Florida kindergarteners to grade threes won’t be taught sex ed at school, after both of the state’s houses approved a “Parental Rights in Education” bill in recent weeks. Awaiting a signature from Governor Ron DeSantis, the new law will come into effect on July 1.

And get this: the wokerati are outraged.

Those inexplicably opposed to the law have run a successful campaign to label it the “Don’t Say Gay” bill. On cue, President Joe Biden tweeted: “I want every member of the LGBTQI+ community — especially the kids who will be impacted by this hateful bill — to know that you are loved and accepted just as you are.”

Like clapping seals, America’s national media has run with the false label and the claim that the bill is anti-LGBT. Yet the controversial clause of the new law is as brief as it is unremarkable:

“‘Classroom instruction by school personnel or third parties on sexual orientation or gender identity may not occur in kindergarten through grade three or in a manner that is not age-appropriate or developmentally appropriate for students in accordance with state standards.”

The bill doesn’t prevent young children from discussing sexuality or gender identity with their parents, or with each other, or even with their teacher for that matter. What’s in view is instruction —  namely, classroom curriculum.

Importantly, the law establishes transparency, so that parents remain aware of what is being taught in their child’s classroom, and the nature of conversations their child is having with school staff.

Likewise, the bill doesn’t mention homosexuality, transgenderism or in any way ban the use of the word “gay”. In other words, it does not privilege one type of sexuality over another, as the “Don’t Say Gay” campaign implies. It simply places the burden for teaching young children about sex and gender back where it belongs: under the purview of parents.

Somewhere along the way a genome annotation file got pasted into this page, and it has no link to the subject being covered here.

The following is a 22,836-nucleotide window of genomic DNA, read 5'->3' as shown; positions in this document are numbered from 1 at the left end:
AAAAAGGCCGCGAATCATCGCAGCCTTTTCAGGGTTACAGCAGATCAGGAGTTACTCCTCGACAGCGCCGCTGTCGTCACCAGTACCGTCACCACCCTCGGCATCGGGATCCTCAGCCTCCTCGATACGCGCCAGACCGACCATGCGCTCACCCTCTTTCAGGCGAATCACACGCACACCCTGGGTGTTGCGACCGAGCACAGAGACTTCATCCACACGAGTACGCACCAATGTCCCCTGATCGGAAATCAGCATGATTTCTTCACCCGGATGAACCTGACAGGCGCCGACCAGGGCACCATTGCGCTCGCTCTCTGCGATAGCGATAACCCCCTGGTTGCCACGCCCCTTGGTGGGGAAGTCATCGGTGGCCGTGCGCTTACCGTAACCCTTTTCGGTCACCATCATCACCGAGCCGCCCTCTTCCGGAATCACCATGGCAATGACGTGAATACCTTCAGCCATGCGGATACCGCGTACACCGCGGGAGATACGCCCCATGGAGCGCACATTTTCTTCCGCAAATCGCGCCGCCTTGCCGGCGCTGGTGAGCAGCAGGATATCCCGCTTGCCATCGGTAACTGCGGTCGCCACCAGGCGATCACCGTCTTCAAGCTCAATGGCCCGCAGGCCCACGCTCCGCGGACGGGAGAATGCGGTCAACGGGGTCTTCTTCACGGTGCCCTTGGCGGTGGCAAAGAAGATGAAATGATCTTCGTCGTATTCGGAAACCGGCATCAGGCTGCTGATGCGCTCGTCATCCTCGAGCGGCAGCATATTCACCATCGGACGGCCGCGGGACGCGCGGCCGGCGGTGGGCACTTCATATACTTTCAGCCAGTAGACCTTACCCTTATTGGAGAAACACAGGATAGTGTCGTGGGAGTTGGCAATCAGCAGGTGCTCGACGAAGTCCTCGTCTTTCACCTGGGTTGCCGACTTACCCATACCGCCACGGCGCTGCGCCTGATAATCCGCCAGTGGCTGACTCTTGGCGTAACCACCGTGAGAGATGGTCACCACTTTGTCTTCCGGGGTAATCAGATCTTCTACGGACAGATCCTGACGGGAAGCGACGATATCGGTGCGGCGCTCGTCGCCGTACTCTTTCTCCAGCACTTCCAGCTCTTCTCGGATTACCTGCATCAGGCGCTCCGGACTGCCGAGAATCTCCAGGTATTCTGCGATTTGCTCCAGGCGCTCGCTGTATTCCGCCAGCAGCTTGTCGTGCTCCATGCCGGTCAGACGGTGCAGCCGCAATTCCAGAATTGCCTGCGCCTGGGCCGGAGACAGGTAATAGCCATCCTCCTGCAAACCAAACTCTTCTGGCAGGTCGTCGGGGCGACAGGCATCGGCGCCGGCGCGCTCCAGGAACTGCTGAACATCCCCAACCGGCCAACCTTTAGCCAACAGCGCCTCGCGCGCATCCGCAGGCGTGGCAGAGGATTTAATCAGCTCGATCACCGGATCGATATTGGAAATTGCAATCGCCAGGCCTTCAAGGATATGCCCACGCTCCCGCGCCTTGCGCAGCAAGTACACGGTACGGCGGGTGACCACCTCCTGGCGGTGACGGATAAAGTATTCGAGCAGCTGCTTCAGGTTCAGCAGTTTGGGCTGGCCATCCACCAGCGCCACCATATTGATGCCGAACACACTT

And while the controversial clause addresses grades beyond K-3, it actually allows classroom instruction on sexuality and gender identity in higher grades — only at an age-appropriate level.

But oh, the tears woke celebrities cried!

“Disgusting,” said Ariana Grande.

“Ugly,” scoffed Hillary Clinton scoffed.

“Horrible,” cried Billy Jean King.

“Partisan,” claimed Lord of the Rings’ Sean Astin.

“Bigoted,” Sex in the City’s Cynthia Nixon tweeted.

And then there was Luke Skywalker, aka Mark Hamill, with this apparently courageous attempt to put prose to the unutterable:

Then there was the response from Disney — yes, that wonderful, child-friendly entertainment empire — whose woke employees are staging a walkout this week after the company’s CEO failed to condemn the bill quickly enough for their liking.

It is not unusual for celebrities to ride bandwagons, even for slightly unusual causes. But outrage over K-3 kids not receiving sex ed instruction?

A generous reading of the situation is that most pop-commentators have not read or understood what HB1557 is about. The sad reality is that some — perhaps many — comprehend the bill perfectly well, and still wish for the state to step between children and their parents to introduce rainbow sexuality concepts when kids would otherwise be learning the alphabet, phonics and basic maths.

For good reason many commentators have labelled it an anti-grooming bill. (If you are in doubt about this label, spend an hour or so browsing woke teacher videos on Libs of TikTok’s YouTube channel).

Why should young children be exposed to concepts no generation their age has previously been burdened with? And why would teachers feel the need to hide any of this from parents?

Children deserve to be protected from increasing sexualisation. Here in Australia, we should be passing anti-grooming bills too, like Mark Latham’s Parental Rights Bill that has languished for too long on the shelf in New South Wales.

It’s time we let kids be kids again, and if we must, endure the woke outrage to protect them.

Kurt Mahlburg is a writer and author, and an emerging Australian voice on culture and the Christian faith. He has a passion for both the philosophical and the personal, drawing on his background as a graduate...